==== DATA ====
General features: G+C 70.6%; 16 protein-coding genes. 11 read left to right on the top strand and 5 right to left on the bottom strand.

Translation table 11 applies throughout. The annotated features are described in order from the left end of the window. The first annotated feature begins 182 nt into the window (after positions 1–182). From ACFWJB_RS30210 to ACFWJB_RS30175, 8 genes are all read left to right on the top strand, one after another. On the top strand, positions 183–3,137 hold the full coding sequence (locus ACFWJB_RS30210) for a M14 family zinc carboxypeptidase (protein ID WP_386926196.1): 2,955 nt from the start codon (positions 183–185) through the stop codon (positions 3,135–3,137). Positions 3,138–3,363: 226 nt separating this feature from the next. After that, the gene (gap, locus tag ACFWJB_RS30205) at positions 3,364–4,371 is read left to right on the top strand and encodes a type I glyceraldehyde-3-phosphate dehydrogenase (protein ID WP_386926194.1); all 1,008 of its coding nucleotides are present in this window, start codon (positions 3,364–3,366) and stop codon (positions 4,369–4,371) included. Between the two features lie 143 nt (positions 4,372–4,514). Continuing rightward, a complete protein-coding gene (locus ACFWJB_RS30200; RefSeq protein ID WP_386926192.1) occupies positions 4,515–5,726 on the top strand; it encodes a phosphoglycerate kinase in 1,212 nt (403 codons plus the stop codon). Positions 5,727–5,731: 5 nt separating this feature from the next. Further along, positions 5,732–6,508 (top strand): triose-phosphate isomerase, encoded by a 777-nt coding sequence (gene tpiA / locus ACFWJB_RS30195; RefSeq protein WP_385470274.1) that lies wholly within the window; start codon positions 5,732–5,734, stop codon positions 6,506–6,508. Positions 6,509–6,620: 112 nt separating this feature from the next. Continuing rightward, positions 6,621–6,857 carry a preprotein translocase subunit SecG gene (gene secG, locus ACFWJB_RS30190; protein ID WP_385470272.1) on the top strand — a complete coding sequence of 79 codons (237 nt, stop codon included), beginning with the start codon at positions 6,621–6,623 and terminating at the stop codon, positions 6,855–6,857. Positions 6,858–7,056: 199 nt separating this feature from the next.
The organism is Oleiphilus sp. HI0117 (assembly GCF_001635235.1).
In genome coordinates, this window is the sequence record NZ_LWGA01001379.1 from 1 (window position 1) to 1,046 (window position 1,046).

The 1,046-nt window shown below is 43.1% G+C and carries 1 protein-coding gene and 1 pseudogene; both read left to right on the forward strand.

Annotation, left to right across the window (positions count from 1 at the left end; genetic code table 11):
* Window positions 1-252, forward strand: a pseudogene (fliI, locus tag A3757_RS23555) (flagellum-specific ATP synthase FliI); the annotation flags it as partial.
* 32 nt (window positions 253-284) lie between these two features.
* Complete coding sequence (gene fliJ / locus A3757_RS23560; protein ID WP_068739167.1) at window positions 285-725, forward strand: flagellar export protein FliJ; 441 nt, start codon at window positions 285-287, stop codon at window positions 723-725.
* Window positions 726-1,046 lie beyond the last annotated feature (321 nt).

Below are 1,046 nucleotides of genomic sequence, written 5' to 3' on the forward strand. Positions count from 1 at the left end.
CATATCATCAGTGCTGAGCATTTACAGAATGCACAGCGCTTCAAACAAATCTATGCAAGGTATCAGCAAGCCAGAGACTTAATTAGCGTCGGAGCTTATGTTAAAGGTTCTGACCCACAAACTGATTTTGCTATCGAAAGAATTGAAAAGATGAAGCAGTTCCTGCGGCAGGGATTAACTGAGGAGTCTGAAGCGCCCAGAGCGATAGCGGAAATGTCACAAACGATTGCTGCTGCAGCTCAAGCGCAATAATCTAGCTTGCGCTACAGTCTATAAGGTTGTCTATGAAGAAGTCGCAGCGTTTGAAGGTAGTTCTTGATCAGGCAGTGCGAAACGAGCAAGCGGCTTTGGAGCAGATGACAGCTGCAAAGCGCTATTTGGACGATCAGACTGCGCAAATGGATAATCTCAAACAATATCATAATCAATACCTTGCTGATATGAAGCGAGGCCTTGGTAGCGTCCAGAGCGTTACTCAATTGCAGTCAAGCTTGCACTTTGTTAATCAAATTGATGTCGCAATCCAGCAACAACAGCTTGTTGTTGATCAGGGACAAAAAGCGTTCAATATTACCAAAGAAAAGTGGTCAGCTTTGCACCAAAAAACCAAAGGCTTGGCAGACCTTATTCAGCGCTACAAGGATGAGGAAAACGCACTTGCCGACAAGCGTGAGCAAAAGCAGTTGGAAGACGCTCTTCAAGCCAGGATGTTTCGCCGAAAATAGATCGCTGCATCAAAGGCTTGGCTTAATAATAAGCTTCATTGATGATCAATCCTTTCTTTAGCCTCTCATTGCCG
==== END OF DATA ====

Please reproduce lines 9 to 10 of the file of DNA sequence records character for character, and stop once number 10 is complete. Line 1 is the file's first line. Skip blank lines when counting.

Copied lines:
* Complete coding sequence (gene fliJ / locus A3757_RS23560; protein ID WP_068739167.1) at window positions 285-725, forward strand: flagellar export protein FliJ; 441 nt, start codon at window positions 285-287, stop codon at window positions 723-725.
* Window positions 726-1,046 lie beyond the last annotated feature (321 nt).